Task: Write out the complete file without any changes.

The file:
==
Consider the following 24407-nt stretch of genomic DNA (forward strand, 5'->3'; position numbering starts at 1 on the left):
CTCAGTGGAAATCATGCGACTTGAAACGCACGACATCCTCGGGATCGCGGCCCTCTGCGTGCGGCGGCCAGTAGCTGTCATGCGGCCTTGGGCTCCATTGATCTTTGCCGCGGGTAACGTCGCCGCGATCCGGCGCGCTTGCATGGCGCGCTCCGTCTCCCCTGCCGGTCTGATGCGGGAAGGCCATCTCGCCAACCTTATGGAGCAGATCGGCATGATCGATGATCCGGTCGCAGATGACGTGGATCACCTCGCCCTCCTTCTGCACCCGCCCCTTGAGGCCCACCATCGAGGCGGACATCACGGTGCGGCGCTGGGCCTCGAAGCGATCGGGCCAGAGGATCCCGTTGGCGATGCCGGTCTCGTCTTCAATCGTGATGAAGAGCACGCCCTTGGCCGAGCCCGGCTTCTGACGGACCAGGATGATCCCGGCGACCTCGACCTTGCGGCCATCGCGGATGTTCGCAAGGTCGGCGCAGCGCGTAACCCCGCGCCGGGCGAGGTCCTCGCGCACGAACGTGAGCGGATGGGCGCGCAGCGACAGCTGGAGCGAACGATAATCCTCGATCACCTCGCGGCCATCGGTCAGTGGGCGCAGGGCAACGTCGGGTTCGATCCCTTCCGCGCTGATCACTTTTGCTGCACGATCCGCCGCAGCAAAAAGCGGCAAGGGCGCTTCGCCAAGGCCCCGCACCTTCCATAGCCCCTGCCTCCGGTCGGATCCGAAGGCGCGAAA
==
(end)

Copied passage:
Consider the following 24407-nt stretch of genomic DNA (forward strand, 5'->3'; position numbering starts at 1 on the left):
CTCAGTGGAAATCATGCGACTTGAAACGCACGACATCCTCGGGATCGCGGCCCTCTGCGTGCGGCGGCCAGTAGCTGTCATGCGGCCTTGGGCTCCATTGATCTTTGCCGCGGGTAACGTCGCCGCGATCCGGCGCGCTTGCATGGCGCGCTCCGTCTCCCCTGCCGGTCTGATGCGGGAAGGCCATCTCGCCAACCTTATGGAGCAGATCGGCATGATCGATGATCCGGTCGCAGATGACGTGGATCACCTCGCCCTCCTTCTGCACCCGCCCCTTGAGGCCCACCATCGAGGCGGACATCACGGTGCGGCGCTGGGCCTCGAAGCGATCGGGCCAGAGGATCCCGTTGGCGATGCCGGTCTCGTCTTCAATCGTGATGAAGAGCACGCCCTTGGCCGAGCCCGGCTTCTGACGGACCAGGATGATCCCGGCGACCTCGACCTTGCGGCCATCGCGGATGTTCGCAAGGTCGGCGCAGCGCGTAACCCCGCGCCGGGCGAGGTCCTCGCGCACGAACGTGAGCGGATGGGCGCGCAGCGACAGCTGGAGCGAACGATAATCCTCGATCACCTCGCGGCCATCGGTCAGTGGGCGCAGGGCAACGTCGGGTTCGATCCCTTCCGCGCTGATCACTTTTGCTGCACGATCCGCCGCAGCAAAAAGCGGCAAGGGCGCTTCGCCAAGGCCCCGCACCTTCCATAGCCCCTGCCTCCGGTCGGATCCGAAGGCGCGAAA